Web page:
Day of the Dead Arts and Crafts

The Day of the Dead, or in Spanish, Dia de los Muertos, is a very important celebrations for Mexicans and also Catholics all over the world! These festivities start as early as October 31, and are celebrated on November 1 and 2. Catholics would also know these as the feast days of All Saints’ and All Souls. You can read more about celebrating the Day of the Dead as a Catholic here. Today, we are going to look at some Day of the Dead arts and crafts for helping you celebrate these very special days. 

Note: These days have special meanings to Catholics, and especially to Mexican Catholics. They should be celebrated with respect and with cultural credit given to where they came from. They’re not a “Halloween decoration” or a way to make money off of someone else’s heritage. Please craft and celebrate with thought and respect. 

Crafting Sugar Skulls

Little sugar skulls are used to adorn the altars or ofrendas on Dia de los Muertos. You will see lots of colorfully decorated skulls and skeletons throughout these celebrations. They are important symbols of mortality and the link between life and death. They certainly are beautiful and fun to create yourself. Let’s take a look at some fun craft ideas for making some of these colorful skulls on your own. 

I love this little nicho box craft from The Kitchen Table Classroom!

They are made from TP tubes and come with free printables to go inside!

I love these painted sugar skull rocks from Color Me Happy! I think kids would have a really fun time creating these!

 
Check out these Sugar Skull pizzas from Fork & Beans. Kids would love helping to make these, and then there’s no craft left to save once you eat dinner! 😉

 

These Day of the Dead Lanterns from Growing Up Bilingual are simple, fun, cheap, and easy! And you probably have these supplies sitting around your house. All of my favorite qualities in a craft! 🙂

 

Sugar skulls are super traditional for this day.
You can get skull molds at the Dollar Tree. Just sayin’.

These Sugar Skull Marshmallow Pops from Mom.me are genious becasue no mold is necessary, and even small kids could help with these cuties!

You can also make sugar skull caramel apples with The Crafty Chica

Sugar Skull Caramel Apples

I love these easy Sugar Skull masks made with paper plates from Scrumdilly-do

 

And also from Growing Up Bilingual is this adorable sugar skull fruit pizza. Love it!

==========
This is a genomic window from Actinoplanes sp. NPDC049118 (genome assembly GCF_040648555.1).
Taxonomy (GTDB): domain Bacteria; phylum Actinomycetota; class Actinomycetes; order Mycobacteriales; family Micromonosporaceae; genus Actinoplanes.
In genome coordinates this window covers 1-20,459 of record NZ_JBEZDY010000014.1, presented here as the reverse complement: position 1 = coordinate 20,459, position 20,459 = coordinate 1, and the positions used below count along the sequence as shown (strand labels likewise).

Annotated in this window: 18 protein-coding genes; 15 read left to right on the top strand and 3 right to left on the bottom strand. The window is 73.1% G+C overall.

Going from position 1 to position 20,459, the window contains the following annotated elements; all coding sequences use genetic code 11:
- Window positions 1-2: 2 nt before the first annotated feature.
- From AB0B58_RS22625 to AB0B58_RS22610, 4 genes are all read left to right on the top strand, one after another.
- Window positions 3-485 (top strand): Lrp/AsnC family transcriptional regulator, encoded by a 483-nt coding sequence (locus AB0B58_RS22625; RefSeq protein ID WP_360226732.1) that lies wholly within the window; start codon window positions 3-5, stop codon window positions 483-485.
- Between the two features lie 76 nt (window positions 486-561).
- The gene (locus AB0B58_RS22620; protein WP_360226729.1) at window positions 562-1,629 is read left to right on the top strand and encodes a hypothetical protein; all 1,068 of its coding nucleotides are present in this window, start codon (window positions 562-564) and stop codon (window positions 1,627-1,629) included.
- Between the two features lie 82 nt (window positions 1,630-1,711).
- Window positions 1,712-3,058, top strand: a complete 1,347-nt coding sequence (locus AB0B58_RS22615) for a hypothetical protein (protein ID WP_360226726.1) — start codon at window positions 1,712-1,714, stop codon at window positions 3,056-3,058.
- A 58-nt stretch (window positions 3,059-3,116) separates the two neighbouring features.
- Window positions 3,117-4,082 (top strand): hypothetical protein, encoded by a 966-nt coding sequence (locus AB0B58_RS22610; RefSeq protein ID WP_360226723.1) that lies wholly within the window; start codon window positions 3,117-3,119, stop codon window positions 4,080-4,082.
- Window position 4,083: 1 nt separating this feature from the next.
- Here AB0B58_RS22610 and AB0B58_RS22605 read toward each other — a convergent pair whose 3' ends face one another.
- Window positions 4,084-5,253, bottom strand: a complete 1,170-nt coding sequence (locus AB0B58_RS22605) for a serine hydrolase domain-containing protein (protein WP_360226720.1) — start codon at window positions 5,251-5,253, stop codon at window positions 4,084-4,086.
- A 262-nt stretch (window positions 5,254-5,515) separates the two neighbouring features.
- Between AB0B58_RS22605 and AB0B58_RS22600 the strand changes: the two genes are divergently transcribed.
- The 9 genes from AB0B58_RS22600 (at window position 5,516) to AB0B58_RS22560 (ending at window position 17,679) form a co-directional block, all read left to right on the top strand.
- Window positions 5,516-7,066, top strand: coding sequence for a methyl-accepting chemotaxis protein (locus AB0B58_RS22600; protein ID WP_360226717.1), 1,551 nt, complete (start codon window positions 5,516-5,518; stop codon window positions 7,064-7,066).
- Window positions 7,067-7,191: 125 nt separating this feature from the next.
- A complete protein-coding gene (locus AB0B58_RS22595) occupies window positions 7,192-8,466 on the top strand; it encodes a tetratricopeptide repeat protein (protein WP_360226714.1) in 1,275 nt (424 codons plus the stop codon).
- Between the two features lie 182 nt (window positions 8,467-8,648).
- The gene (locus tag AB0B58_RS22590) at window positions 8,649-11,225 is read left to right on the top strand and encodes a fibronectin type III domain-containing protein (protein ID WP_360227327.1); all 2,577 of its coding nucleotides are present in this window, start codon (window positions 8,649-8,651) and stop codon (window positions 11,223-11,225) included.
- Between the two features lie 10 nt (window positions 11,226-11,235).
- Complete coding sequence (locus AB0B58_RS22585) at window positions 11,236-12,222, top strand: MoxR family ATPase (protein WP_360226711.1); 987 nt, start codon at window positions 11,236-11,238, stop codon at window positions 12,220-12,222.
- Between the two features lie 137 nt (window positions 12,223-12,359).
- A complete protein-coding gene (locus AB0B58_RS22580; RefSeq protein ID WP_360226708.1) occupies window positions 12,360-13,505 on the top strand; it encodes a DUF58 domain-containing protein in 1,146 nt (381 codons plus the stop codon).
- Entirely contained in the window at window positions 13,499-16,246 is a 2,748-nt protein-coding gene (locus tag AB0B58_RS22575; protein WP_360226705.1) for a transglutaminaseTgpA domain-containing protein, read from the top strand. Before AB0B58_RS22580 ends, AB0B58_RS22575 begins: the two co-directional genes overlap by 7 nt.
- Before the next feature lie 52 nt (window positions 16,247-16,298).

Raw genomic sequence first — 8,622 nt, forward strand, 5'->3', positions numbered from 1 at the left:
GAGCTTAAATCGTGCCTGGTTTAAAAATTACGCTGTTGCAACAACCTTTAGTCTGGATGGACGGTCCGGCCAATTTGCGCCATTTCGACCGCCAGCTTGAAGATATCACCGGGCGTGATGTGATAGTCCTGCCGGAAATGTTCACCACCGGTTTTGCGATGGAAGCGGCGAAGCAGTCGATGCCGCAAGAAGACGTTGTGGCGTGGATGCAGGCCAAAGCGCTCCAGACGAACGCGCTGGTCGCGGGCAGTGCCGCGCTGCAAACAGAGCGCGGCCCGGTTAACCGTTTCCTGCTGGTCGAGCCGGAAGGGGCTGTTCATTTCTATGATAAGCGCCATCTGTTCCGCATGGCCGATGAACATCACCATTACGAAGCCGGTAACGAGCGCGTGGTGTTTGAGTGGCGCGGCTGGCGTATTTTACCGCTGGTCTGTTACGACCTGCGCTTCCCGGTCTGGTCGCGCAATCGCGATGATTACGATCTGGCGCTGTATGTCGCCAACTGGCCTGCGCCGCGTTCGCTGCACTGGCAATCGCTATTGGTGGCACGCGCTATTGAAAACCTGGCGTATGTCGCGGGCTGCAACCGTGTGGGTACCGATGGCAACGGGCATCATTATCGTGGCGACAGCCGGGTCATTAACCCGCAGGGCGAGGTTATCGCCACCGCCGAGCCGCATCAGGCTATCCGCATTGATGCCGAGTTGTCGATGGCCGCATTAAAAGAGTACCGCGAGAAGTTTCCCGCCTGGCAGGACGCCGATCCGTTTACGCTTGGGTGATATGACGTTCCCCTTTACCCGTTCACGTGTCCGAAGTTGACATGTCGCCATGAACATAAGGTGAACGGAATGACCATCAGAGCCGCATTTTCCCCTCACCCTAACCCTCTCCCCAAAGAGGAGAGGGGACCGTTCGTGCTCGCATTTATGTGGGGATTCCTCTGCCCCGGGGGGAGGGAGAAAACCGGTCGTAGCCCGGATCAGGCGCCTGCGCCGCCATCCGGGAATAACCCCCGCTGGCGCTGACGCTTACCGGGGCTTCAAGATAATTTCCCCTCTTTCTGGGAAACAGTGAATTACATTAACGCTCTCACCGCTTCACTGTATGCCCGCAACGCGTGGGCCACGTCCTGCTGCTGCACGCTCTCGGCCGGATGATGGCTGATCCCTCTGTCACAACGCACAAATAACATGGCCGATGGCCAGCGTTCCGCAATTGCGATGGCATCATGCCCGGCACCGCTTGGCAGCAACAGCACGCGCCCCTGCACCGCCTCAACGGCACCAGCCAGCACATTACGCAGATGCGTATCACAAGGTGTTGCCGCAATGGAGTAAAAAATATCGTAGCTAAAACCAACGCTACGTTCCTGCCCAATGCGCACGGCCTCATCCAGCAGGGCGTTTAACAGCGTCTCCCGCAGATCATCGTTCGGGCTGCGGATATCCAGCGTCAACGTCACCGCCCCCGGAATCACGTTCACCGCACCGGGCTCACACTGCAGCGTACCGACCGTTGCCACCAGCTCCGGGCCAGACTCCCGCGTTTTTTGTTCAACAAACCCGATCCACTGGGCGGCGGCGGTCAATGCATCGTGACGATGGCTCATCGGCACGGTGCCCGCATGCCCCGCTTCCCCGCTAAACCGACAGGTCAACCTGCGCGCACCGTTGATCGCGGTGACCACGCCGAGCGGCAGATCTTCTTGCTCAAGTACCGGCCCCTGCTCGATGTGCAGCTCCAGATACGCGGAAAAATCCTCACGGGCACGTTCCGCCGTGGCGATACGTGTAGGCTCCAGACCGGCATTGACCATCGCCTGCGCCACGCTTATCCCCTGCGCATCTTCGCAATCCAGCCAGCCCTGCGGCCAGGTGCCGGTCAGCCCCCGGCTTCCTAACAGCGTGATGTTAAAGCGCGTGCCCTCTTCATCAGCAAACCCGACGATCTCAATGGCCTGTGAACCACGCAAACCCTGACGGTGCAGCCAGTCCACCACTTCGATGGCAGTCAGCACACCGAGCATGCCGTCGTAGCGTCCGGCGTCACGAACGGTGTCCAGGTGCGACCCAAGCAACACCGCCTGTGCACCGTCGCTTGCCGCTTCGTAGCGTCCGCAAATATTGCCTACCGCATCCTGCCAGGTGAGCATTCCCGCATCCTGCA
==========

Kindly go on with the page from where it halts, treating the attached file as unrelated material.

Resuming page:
You can also print a free sugar skull banner for the Day of the Dead from the Crafty Chica. How cute is this?

Free printable: Sugar Skull Paper Banner #craftychica #printable #muertos

Crafting Papel Picados

These colorful paper banners are very traditional in Mexico, especially for celebrating Dia de los Muertos! They can be quite fun and easy to create yourself with just colorful tissue paper and scissors.

Check out these easy to follow directions from Deep Space Sparkle on how to craft your own papel picados.

How to make papel picado deep space sparkle art projects for kids with how to steps and instructions

Marigold Craft For Dia de los Muertos

Marigold flowers are a very important part of the Day of the Dead celebrations. They are used to decorate altars, skulls, and the graves of deceased loved ones. Go check out this post by the Crafty Chica that tells about the meaning behind marigolds on this day, and she also has a free printable marigold craft for you to make!

Free printable - marigold flowers #craftychica #marigolds

DIY Ofrendas

The ofrenda is a special altar that is put together to remember specific deceased loved ones. They are tiered altars, with more and more personal items being shared on the higher layers. 

The Crafty Chica shares some background of the history of ofrendas, as well as some directions on how to put your own ofrenda together

How to build a day of the dead ofrenda

The Crafty Chica also has a craft for making your own ofrenda candles. So cute!

day of the dead candle and mini altar

Day Of The Dead Face Painting

It is also traditional to paing your face like a skull for Dia de los Muertos. This skeleton face character is sometimes referred to as “Katrina”. Sometimes only half of the face is painted to symbolize the thin line between life and death. You can find some directions for creating a simple sugar skull costume here

Happy celebrating everyone!

You can find all of my resources for living the liturgical year in November here.

Comments

  1. Amazing_Grace says

    Oh, these are great!! Thanks for sharing! 🙂

  2. Man I knew I should have grabbed those ice trays at Dollar Tree for something! Maybe they'll be on clearance next time I get there… 🙂 Great ideas!

  3. Oh, these are great!! Thanks for sharing!

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